Manuka Honey and diabetes

Manuka Honey and Diabetes

Manuka honey has gained attention for its potential benefits in managing diabetic foot ulcers (DFU), which can have serious consequences for individuals with diabetes. In this article, we will explore the effectiveness of Manuka honey dressing (HD) in the management of DFU through a meta-analysis study. We will examine the existing literature and discuss the findings related to wound healing rate and wound healing time.


Diabetic foot ulcers (DFU) are a common complication of diabetes, leading to infection and lower extremity amputations. They have a significant impact on the quality of life and can be financially burdensome for individuals. While various strategies have been employed to treat DFUs, wound care plays a crucial role in their management. Honey dressing, specifically Manuka honey, has shown promise in promoting wound healing and preventing infection.

Literature Examination

A comprehensive literature examination was conducted until January 2023, resulting in the appraisal of 1794 linked studies. The selected studies included 882 subjects with DFUs, with 424 using HD and 458 using a control. The effect of HD on DFUs was assessed using odds ratio (OR) and 95% confidence intervals (CIs) through dichotomous and continuous styles with fixed or random models.


The analysis revealed that HD applied to DFUs resulted in a significantly higher wound healing rate (OR, 2.06; 95% CI, 1.45‐2.93, P < .001) and lower wound healing time (MD, −10.42; 95% CI, −16.27‐ −4.58, P < .001) compared to the control. These findings suggest that HD can effectively promote wound healing in DFUs.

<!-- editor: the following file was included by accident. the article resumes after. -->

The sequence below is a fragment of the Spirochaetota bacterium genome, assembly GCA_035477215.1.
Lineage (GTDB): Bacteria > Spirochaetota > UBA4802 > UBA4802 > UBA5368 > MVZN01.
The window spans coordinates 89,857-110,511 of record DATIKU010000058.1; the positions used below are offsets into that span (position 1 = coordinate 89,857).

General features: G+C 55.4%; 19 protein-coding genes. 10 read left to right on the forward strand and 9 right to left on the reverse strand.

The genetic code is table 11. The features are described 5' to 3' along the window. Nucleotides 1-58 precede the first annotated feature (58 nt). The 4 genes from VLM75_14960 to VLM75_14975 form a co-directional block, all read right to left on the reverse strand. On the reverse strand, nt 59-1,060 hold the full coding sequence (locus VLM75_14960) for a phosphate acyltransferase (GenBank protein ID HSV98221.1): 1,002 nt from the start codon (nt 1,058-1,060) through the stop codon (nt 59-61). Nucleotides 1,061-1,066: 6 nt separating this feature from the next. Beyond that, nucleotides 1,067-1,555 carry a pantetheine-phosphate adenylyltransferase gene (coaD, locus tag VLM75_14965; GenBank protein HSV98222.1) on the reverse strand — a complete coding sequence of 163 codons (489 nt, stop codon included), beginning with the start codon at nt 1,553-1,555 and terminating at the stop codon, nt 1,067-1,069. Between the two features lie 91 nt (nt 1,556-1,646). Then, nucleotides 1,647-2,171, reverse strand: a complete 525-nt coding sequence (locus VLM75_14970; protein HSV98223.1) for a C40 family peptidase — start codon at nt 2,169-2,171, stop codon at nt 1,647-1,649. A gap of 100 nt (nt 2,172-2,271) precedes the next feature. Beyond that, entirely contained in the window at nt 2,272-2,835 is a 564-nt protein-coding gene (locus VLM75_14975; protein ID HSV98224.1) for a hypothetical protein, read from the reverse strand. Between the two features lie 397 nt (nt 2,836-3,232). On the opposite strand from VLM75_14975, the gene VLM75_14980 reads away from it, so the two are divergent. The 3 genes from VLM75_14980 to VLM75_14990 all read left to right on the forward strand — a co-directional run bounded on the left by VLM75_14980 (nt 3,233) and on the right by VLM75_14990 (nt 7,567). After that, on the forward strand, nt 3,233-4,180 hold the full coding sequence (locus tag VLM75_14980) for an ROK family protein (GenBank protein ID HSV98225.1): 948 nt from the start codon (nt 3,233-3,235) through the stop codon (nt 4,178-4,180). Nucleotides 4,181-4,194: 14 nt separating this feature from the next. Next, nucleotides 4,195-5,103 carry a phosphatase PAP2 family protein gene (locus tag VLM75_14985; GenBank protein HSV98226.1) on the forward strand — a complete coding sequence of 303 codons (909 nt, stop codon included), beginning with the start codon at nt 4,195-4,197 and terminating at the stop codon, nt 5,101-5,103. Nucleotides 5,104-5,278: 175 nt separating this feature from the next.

DFUs can have severe consequences for individuals with diabetes, leading to infection and amputations. The clinical efficacy of various strategies for treating DFUs, including HD, is still subpar. However, the meta-analysis conducted in this study provides evidence supporting the use of HD in managing DFUs.

Manuka honey, with its acidic pH and high osmolality, has antibacterial properties that can prevent microbial reproduction and limit the growth of germs. It also contains hydrogen peroxide, which fights infection and aids in wound healing. Additionally, honey can stimulate macrophages and enhance the activity of B- and T-lymphocytes, promoting wound healing and antibacterial activity. The broad-spectrum antibacterial activity of honey makes it effective against various bacterial strains.


The meta-analysis study confirms the effectiveness of HD in promoting wound healing and reducing healing time in DFUs. While the findings are promising, it is important to consider the limitations of the included studies, such as small sample sizes. Further research with larger and more homogeneous samples is needed to validate these findings and explore the potential impact of variables such as gender, ethnicity, and age on the effectiveness of HD in managing DFUs.

In conclusion, Manuka honey dressing shows promise as an intervention for the management of DFUs. Its antibacterial properties, stimulation of immune response, and wound healing promotion make it a valuable addition to the treatment of DFUs. Further research is needed to delve deeper into the potential benefits and optimize the use of Manuka honey in managing DFUs.

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